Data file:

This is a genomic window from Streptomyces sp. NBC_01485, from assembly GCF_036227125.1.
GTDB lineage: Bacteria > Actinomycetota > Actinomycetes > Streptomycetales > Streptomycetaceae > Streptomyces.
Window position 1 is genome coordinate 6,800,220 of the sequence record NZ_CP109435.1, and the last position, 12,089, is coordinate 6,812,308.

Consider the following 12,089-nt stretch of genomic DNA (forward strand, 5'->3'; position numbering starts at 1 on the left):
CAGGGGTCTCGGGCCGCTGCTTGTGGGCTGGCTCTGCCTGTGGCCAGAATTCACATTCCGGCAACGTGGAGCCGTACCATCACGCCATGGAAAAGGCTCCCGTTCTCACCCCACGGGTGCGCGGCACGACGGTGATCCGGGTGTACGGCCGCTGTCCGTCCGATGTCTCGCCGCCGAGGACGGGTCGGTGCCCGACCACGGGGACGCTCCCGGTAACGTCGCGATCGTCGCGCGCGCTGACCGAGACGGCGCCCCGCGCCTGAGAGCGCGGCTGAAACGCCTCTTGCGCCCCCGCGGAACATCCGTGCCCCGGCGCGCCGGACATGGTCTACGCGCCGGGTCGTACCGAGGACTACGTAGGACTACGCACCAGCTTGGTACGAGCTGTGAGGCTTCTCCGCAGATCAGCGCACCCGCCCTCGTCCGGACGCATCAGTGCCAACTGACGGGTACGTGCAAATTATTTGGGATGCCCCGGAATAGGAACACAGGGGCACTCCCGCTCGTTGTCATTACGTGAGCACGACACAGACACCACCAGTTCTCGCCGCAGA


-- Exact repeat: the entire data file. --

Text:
This is a genomic window from Streptomyces sp. NBC_01485, from assembly GCF_036227125.1.
GTDB lineage: Bacteria > Actinomycetota > Actinomycetes > Streptomycetales > Streptomycetaceae > Streptomyces.
Window position 1 is genome coordinate 6,800,220 of the sequence record NZ_CP109435.1, and the last position, 12,089, is coordinate 6,812,308.

Consider the following 12,089-nt stretch of genomic DNA (forward strand, 5'->3'; position numbering starts at 1 on the left):
CAGGGGTCTCGGGCCGCTGCTTGTGGGCTGGCTCTGCCTGTGGCCAGAATTCACATTCCGGCAACGTGGAGCCGTACCATCACGCCATGGAAAAGGCTCCCGTTCTCACCCCACGGGTGCGCGGCACGACGGTGATCCGGGTGTACGGCCGCTGTCCGTCCGATGTCTCGCCGCCGAGGACGGGTCGGTGCCCGACCACGGGGACGCTCCCGGTAACGTCGCGATCGTCGCGCGCGCTGACCGAGACGGCGCCCCGCGCCTGAGAGCGCGGCTGAAACGCCTCTTGCGCCCCCGCGGAACATCCGTGCCCCGGCGCGCCGGACATGGTCTACGCGCCGGGTCGTACCGAGGACTACGTAGGACTACGCACCAGCTTGGTACGAGCTGTGAGGCTTCTCCGCAGATCAGCGCACCCGCCCTCGTCCGGACGCATCAGTGCCAACTGACGGGTACGTGCAAATTATTTGGGATGCCCCGGAATAGGAACACAGGGGCACTCCCGCTCGTTGTCATTACGTGAGCACGACACAGACACCACCAGTTCTCGCCGCAGA